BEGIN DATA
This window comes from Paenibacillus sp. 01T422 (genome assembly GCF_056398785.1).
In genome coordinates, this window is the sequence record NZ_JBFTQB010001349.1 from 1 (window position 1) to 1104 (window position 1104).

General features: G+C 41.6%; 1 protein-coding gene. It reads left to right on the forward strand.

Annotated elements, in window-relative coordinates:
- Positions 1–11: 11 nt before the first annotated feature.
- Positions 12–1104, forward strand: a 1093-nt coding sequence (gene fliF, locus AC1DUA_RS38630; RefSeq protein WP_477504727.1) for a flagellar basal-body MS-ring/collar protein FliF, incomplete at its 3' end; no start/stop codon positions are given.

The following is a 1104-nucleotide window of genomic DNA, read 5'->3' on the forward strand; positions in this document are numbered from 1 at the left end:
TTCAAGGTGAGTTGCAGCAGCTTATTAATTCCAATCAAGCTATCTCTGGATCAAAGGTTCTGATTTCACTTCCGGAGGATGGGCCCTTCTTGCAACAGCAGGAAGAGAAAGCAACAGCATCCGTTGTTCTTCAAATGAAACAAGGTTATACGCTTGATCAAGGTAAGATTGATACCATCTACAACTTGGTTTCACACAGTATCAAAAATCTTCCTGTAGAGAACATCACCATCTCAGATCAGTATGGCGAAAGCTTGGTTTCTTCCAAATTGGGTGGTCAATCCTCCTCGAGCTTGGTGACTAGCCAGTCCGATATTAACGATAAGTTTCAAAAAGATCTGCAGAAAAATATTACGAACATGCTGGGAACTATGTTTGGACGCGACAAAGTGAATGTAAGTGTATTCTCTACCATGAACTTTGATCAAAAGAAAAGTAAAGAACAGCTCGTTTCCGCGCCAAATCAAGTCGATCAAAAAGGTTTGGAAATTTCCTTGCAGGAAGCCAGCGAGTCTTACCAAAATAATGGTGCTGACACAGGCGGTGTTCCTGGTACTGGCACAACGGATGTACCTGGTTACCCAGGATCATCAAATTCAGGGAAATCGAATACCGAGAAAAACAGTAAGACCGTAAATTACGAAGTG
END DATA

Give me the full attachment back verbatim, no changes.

This window comes from Paenibacillus sp. 01T422 (genome assembly GCF_056398785.1).
In genome coordinates, this window is the sequence record NZ_JBFTQB010001349.1 from 1 (window position 1) to 1104 (window position 1104).

General features: G+C 41.6%; 1 protein-coding gene. It reads left to right on the forward strand.

Annotated elements, in window-relative coordinates:
- Positions 1–11: 11 nt before the first annotated feature.
- Positions 12–1104, forward strand: a 1093-nt coding sequence (gene fliF, locus AC1DUA_RS38630; RefSeq protein WP_477504727.1) for a flagellar basal-body MS-ring/collar protein FliF, incomplete at its 3' end; no start/stop codon positions are given.

The following is a 1104-nucleotide window of genomic DNA, read 5'->3' on the forward strand; positions in this document are numbered from 1 at the left end:
TTCAAGGTGAGTTGCAGCAGCTTATTAATTCCAATCAAGCTATCTCTGGATCAAAGGTTCTGATTTCACTTCCGGAGGATGGGCCCTTCTTGCAACAGCAGGAAGAGAAAGCAACAGCATCCGTTGTTCTTCAAATGAAACAAGGTTATACGCTTGATCAAGGTAAGATTGATACCATCTACAACTTGGTTTCACACAGTATCAAAAATCTTCCTGTAGAGAACATCACCATCTCAGATCAGTATGGCGAAAGCTTGGTTTCTTCCAAATTGGGTGGTCAATCCTCCTCGAGCTTGGTGACTAGCCAGTCCGATATTAACGATAAGTTTCAAAAAGATCTGCAGAAAAATATTACGAACATGCTGGGAACTATGTTTGGACGCGACAAAGTGAATGTAAGTGTATTCTCTACCATGAACTTTGATCAAAAGAAAAGTAAAGAACAGCTCGTTTCCGCGCCAAATCAAGTCGATCAAAAAGGTTTGGAAATTTCCTTGCAGGAAGCCAGCGAGTCTTACCAAAATAATGGTGCTGACACAGGCGGTGTTCCTGGTACTGGCACAACGGATGTACCTGGTTACCCAGGATCATCAAATTCAGGGAAATCGAATACCGAGAAAAACAGTAAGACCGTAAATTACGAAGTG